The regulator plans to publish its order in Monday's Federal Register, The Wall Street Journal reported Sunday.
The Journal report said that both Chicago-based Boeing and the FAA had no comment on the matter.
At issue are horizontal flight-control surfaces called elevators located in the tails of the widebody jets, the report said.
The new directive calls for increased inspections of the elevators, and the modification and replacement of parts that control them, the report added.
The elevators assist in raising and lowering the noses of planes while in flight. Problems in the elevator system can change a plane's pitch and cause a possible loss of control, the FAA order said, according the Journal report.
Concerns about the 767 elevator system are not new. In 2000, the FAA issued an order for inspections of 767s to see whether "shear rivets" in the elevator mechanism had broken.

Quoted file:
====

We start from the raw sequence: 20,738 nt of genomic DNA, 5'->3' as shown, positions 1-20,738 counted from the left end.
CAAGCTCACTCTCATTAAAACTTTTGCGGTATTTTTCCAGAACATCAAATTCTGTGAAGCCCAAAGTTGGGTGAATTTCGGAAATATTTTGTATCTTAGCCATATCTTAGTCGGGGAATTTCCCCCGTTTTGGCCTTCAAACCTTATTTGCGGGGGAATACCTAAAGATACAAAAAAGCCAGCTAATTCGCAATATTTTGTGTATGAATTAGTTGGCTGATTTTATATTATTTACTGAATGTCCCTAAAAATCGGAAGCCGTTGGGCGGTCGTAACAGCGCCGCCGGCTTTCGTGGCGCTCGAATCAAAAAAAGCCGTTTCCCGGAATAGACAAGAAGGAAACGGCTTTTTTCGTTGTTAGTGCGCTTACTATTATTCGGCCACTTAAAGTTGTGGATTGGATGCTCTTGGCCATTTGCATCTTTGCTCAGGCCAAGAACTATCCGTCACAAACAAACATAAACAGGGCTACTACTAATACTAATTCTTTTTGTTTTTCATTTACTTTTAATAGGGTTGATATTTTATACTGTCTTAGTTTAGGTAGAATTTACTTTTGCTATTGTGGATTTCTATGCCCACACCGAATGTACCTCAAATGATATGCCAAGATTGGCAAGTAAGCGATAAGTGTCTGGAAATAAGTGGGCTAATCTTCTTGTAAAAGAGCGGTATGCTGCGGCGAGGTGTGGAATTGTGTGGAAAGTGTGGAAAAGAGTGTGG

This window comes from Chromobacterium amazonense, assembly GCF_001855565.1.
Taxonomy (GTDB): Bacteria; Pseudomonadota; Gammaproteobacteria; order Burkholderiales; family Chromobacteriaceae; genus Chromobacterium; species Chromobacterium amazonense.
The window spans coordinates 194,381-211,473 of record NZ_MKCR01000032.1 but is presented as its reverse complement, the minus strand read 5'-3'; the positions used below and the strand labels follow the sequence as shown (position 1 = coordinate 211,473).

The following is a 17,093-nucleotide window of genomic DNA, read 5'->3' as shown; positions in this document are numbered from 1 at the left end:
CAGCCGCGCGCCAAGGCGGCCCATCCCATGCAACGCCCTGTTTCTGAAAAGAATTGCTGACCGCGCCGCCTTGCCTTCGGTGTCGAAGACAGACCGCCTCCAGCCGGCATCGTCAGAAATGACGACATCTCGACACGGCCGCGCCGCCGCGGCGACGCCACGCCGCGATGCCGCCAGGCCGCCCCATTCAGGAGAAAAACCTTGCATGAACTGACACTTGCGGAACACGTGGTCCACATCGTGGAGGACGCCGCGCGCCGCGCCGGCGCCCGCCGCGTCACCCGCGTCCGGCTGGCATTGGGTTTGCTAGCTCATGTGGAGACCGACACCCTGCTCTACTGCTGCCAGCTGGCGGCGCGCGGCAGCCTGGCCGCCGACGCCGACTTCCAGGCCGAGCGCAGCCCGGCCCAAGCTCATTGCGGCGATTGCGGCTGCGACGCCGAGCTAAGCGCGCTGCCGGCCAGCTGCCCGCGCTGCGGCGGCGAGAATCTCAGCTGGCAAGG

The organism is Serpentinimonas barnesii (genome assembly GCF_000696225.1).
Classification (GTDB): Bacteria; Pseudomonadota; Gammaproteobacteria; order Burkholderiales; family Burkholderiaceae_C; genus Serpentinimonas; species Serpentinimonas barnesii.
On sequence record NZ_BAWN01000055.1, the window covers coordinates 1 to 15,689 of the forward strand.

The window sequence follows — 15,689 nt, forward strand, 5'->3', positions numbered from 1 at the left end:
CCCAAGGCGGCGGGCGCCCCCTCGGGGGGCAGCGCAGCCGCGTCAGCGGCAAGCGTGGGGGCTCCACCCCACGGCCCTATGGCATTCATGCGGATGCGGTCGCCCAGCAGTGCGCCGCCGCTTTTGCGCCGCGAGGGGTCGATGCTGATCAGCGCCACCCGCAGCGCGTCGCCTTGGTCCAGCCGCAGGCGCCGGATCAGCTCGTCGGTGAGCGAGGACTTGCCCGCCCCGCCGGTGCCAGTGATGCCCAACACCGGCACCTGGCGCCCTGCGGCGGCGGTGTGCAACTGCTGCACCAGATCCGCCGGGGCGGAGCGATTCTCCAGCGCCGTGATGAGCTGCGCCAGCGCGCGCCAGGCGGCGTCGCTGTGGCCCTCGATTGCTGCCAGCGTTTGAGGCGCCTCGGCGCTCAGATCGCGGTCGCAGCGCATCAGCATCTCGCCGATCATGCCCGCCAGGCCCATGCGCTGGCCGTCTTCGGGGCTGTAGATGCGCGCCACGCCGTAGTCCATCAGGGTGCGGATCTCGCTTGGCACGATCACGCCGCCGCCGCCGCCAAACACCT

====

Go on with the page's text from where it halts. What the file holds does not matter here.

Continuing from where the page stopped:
Since then, the FAA has ordered and Boeing has recommended additional tests related the elevator system, the report said.
The FAA directive scheduled to be announced Monday will take effect in March and will require U.S. airlines to replace suspect parts within six years, the report also said.
Foreign regulators are expected to issue similar orders, the report said.
The inspection and repair work are projected to cost airlines millions of dollar, but the FAA said Boeing would pick up the cost of some the work, the Journal reported.
Shares of Boeing closed Friday down $4.66, or 3.3%, at $136.65.